- Environmental siblings of black agents of human chromoblastomycosis
- Fungal Diversity
- Volume | Issue number
- 65 | 1
- Pages (from-to)
- Document type
- Faculty of Science (FNWI)
- Institute for Biodiversity and Ecosystem Dynamics (IBED)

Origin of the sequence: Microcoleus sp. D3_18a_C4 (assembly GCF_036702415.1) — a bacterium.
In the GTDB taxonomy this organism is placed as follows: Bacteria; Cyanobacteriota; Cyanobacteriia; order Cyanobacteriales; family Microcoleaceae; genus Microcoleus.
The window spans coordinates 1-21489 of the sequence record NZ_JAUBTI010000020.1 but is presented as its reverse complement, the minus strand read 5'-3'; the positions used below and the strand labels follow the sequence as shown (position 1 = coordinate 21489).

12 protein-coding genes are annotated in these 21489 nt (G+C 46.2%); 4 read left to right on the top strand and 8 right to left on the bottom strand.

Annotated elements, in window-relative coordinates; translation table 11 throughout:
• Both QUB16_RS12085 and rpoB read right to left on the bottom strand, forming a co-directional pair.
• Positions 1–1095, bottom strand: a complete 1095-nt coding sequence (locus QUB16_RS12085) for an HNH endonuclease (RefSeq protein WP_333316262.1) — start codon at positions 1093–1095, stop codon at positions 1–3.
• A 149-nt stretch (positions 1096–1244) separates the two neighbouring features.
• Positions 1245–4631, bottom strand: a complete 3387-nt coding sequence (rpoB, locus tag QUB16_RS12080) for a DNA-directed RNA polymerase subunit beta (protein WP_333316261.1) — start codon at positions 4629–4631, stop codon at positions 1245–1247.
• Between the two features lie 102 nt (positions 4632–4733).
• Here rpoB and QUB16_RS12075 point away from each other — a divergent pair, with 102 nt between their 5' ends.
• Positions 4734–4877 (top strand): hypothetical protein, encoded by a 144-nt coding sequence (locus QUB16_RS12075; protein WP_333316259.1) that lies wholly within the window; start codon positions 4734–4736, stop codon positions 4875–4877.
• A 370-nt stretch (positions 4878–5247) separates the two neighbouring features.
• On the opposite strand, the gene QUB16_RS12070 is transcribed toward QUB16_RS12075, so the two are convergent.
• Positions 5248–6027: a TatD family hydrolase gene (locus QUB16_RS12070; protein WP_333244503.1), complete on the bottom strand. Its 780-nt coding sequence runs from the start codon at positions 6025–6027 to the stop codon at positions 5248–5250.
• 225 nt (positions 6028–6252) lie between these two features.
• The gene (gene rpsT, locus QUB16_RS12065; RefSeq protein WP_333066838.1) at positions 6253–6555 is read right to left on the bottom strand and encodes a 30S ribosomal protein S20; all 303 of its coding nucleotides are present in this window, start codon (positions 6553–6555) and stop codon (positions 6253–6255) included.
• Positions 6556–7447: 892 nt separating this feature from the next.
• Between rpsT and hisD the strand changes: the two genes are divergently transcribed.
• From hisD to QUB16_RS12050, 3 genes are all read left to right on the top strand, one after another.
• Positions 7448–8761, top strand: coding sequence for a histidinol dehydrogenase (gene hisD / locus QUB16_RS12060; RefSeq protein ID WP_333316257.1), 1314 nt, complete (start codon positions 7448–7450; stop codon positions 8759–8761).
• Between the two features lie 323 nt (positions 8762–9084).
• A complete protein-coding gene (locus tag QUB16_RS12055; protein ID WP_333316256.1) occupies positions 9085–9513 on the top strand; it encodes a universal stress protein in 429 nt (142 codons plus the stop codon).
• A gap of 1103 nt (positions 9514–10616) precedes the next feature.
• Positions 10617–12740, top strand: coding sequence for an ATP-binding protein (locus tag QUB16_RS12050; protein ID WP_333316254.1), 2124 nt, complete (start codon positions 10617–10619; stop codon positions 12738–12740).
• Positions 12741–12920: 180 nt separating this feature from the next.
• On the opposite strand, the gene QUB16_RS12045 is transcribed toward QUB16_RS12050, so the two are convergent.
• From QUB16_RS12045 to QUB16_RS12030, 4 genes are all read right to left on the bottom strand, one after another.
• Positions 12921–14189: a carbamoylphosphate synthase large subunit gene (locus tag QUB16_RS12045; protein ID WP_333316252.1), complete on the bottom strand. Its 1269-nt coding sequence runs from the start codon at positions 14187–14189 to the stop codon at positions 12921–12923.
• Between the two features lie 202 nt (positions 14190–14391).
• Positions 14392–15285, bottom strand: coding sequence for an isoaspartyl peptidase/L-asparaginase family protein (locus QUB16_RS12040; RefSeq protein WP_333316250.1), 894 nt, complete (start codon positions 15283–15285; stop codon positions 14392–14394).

Agents of human chromoblastomycosis, a skin disease almost exclusively caused by members of the order Chaetothyriales, are assumed to be traumatically inoculated into the skin with sharp environmental materials such as plant thorns or wooden splinters carrying the respective opportunist. In the supposition that such fungi should have their main habitat in the environment, we investigated the occurrence of black fungi in living areas of patients with chromoblastomycosis. In South America Fonsecaea agents are prevalent as agents of the disease, while also related Cladophialophora species, known from other types of skin infections, are known from the continent. Ninety environmental isolates were preliminarily selected as possible agents of chromoblastomycosis, based on morphology. Judging from ITS sequence data isolates were attributed to the genera Cladophialophora, Cyphellophora, Exophiala, Fonsecaea, Phialophora, and Veronaea. A total of 45 fungi morphologically identified as Fonsecaea or Cladophialophora isolated from debris and thorns of living prickly plants in Brazil were processed for taxonomic studies. Phylogenetic analysis revealed that the isolates indeed belonged to the Chaetothyriales, but only rarely an agent of chromoblastomycosis was concerned; only two strains of F. pedrosoi and one F. monophora were isolated from debris plants. The remaining isolates belonged to hitherto unknown molecular siblings of Fonsecaea. Two novel taxa are introduced.
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